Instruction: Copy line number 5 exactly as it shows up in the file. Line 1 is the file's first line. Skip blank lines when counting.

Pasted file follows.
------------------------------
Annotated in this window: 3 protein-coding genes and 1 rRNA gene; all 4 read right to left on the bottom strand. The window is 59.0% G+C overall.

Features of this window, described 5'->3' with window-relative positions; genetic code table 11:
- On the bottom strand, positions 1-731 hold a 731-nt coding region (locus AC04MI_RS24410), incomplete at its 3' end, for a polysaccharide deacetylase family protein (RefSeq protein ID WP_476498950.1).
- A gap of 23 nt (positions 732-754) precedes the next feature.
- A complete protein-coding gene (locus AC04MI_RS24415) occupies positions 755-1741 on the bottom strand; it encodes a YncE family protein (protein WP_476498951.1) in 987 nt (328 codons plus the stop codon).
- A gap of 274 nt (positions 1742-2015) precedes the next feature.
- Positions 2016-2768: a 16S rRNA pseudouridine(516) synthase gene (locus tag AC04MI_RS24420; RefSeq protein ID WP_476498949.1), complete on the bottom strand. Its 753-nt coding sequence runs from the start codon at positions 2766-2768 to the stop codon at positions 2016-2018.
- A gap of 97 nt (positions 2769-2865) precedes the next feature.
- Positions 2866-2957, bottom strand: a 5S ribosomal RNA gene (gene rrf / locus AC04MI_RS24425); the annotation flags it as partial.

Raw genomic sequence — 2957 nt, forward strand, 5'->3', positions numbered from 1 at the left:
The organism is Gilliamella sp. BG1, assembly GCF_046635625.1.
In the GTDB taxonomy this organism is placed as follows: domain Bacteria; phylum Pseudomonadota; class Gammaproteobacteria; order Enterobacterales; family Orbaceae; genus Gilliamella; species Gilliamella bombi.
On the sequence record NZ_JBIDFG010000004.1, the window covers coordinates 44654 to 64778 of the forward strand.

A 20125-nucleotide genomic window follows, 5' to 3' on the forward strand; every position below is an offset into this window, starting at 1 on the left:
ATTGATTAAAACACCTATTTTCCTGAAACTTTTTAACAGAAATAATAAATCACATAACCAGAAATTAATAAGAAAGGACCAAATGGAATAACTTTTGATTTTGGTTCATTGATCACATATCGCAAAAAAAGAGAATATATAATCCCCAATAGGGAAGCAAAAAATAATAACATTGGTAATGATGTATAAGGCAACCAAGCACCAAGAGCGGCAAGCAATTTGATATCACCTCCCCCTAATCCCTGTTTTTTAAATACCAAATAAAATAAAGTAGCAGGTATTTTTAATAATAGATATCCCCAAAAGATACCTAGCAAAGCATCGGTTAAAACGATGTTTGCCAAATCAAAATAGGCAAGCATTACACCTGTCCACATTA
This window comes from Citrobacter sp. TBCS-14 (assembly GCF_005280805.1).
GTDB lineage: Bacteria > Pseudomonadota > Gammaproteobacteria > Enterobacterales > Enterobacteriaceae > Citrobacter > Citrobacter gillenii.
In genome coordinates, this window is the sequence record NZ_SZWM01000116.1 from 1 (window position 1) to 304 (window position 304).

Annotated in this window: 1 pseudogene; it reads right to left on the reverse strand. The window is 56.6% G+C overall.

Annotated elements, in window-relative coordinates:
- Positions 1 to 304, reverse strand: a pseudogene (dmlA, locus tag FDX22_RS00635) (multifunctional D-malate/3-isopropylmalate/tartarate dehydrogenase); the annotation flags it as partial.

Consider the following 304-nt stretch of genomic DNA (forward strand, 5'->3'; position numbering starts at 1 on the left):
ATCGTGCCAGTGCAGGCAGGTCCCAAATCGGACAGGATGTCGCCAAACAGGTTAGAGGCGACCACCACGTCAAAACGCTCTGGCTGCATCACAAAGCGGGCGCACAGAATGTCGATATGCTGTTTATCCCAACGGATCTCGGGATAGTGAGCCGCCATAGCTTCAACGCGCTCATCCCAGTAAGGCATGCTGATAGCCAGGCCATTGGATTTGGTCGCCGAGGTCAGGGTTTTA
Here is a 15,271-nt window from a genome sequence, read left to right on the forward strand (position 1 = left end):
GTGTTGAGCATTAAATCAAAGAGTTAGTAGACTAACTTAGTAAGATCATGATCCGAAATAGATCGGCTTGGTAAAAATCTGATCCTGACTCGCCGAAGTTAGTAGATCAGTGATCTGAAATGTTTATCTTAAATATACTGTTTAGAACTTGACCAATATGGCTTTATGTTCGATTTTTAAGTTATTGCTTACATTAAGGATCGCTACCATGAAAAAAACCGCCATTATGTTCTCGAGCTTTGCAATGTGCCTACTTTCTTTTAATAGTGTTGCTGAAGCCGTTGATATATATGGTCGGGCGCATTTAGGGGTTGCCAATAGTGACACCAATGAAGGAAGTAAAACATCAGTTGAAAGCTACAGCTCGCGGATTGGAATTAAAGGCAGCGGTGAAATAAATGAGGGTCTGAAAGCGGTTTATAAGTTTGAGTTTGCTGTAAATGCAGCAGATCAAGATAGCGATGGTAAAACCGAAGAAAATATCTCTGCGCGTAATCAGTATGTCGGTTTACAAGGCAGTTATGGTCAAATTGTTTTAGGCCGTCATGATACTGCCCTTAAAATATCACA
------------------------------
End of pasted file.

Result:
- A complete protein-coding gene (locus AC04MI_RS24415) occupies positions 755-1741 on the bottom strand; it encodes a YncE family protein (protein WP_476498951.1) in 987 nt (328 codons plus the stop codon).